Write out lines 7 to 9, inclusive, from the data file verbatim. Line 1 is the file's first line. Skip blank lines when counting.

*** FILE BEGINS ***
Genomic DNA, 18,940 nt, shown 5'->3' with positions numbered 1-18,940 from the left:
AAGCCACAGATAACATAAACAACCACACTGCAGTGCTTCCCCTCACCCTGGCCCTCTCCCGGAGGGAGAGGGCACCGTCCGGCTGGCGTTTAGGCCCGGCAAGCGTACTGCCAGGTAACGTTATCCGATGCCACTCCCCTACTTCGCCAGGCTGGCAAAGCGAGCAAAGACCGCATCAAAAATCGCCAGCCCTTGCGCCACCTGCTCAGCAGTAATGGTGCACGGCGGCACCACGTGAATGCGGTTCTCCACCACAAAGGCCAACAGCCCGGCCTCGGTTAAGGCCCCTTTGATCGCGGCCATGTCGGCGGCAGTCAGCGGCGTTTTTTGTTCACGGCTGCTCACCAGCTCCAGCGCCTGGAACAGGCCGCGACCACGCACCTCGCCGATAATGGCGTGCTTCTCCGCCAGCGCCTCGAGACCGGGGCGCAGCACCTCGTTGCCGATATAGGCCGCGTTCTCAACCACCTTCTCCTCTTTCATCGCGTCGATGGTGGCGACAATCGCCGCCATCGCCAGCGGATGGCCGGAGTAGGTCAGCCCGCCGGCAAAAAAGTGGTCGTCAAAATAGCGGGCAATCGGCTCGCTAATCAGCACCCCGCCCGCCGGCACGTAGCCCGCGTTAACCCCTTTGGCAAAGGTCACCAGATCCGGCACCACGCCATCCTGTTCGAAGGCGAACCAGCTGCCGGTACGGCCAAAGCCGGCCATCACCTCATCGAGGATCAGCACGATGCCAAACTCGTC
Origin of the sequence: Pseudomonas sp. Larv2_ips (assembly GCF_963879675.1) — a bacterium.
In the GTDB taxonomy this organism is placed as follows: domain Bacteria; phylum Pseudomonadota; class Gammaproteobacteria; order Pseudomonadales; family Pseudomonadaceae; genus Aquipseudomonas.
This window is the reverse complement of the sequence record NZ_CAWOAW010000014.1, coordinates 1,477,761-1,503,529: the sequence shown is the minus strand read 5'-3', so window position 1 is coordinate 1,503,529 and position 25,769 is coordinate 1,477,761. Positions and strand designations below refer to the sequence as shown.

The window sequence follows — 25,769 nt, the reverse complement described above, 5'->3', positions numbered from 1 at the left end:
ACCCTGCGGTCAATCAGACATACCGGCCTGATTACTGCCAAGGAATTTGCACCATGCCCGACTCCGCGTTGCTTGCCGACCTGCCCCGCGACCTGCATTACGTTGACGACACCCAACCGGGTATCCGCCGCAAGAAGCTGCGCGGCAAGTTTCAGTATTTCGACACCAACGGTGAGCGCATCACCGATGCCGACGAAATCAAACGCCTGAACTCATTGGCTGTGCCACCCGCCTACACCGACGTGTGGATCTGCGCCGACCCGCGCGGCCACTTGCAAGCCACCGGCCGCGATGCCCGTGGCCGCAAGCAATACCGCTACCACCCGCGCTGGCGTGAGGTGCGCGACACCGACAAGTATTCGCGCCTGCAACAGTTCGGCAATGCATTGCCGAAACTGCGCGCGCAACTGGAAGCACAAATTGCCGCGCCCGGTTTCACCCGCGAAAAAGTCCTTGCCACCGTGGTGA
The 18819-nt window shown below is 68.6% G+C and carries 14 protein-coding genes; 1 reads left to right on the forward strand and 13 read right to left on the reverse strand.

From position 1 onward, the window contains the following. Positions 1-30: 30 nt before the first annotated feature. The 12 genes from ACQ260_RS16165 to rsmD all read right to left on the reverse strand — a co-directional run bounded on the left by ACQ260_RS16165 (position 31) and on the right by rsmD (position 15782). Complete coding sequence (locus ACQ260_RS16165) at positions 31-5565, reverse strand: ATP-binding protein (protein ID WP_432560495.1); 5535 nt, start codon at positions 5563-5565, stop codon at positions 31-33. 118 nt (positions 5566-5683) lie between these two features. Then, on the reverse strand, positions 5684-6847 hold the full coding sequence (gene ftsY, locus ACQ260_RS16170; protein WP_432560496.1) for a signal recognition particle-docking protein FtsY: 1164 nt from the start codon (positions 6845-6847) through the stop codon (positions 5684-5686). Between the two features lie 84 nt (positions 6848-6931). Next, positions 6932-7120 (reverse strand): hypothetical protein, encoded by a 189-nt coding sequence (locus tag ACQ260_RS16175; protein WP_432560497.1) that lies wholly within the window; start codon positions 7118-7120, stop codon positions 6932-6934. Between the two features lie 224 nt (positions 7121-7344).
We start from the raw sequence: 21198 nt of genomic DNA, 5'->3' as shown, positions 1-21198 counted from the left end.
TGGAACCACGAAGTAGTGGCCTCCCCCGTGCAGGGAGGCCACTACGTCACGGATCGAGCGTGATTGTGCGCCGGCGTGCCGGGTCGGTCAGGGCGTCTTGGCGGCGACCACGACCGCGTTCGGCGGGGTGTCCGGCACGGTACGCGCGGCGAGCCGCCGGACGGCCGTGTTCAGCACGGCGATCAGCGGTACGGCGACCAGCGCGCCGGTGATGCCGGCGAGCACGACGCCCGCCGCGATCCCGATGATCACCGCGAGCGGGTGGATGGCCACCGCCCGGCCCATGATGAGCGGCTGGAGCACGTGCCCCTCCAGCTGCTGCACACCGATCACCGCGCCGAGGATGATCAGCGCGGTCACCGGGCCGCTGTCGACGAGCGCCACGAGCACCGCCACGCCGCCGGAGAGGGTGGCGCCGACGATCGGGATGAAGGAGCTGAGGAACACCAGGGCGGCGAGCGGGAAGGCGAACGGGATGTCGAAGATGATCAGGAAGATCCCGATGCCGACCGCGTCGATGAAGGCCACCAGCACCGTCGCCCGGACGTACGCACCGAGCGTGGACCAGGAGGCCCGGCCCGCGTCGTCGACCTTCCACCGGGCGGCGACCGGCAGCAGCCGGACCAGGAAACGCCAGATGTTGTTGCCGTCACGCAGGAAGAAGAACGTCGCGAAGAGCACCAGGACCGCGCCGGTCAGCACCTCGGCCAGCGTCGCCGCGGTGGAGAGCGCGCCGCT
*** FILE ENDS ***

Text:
ACCCTGCGGTCAATCAGACATACCGGCCTGATTACTGCCAAGGAATTTGCACCATGCCCGACTCCGCGTTGCTTGCCGACCTGCCCCGCGACCTGCATTACGTTGACGACACCCAACCGGGTATCCGCCGCAAGAAGCTGCGCGGCAAGTTTCAGTATTTCGACACCAACGGTGAGCGCATCACCGATGCCGACGAAATCAAACGCCTGAACTCATTGGCTGTGCCACCCGCCTACACCGACGTGTGGATCTGCGCCGACCCGCGCGGCCACTTGCAAGCCACCGGCCGCGATGCCCGTGGCCGCAAGCAATACCGCTACCACCCGCGCTGGCGTGAGGTGCGCGACACCGACAAGTATTCGCGCCTGCAACAGTTCGGCAATGCATTGCCGAAACTGCGCGCGCAACTGGAAGCACAAATTGCCGCGCCCGGTTTCACCCGCGAAAAAGTCCTTGCCACCGTGGTGA
The 18819-nt window shown below is 68.6% G+C and carries 14 protein-coding genes; 1 reads left to right on the forward strand and 13 read right to left on the reverse strand.

From position 1 onward, the window contains the following. Positions 1-30: 30 nt before the first annotated feature. The 12 genes from ACQ260_RS16165 to rsmD all read right to left on the reverse strand — a co-directional run bounded on the left by ACQ260_RS16165 (position 31) and on the right by rsmD (position 15782). Complete coding sequence (locus ACQ260_RS16165) at positions 31-5565, reverse strand: ATP-binding protein (protein ID WP_432560495.1); 5535 nt, start codon at positions 5563-5565, stop codon at positions 31-33. 118 nt (positions 5566-5683) lie between these two features. Then, on the reverse strand, positions 5684-6847 hold the full coding sequence (gene ftsY, locus ACQ260_RS16170; protein WP_432560496.1) for a signal recognition particle-docking protein FtsY: 1164 nt from the start codon (positions 6845-6847) through the stop codon (positions 5684-5686). Between the two features lie 84 nt (positions 6848-6931). Next, positions 6932-7120 (reverse strand): hypothetical protein, encoded by a 189-nt coding sequence (locus tag ACQ260_RS16175; protein WP_432560497.1) that lies wholly within the window; start codon positions 7118-7120, stop codon positions 6932-6934. Between the two features lie 224 nt (positions 7121-7344).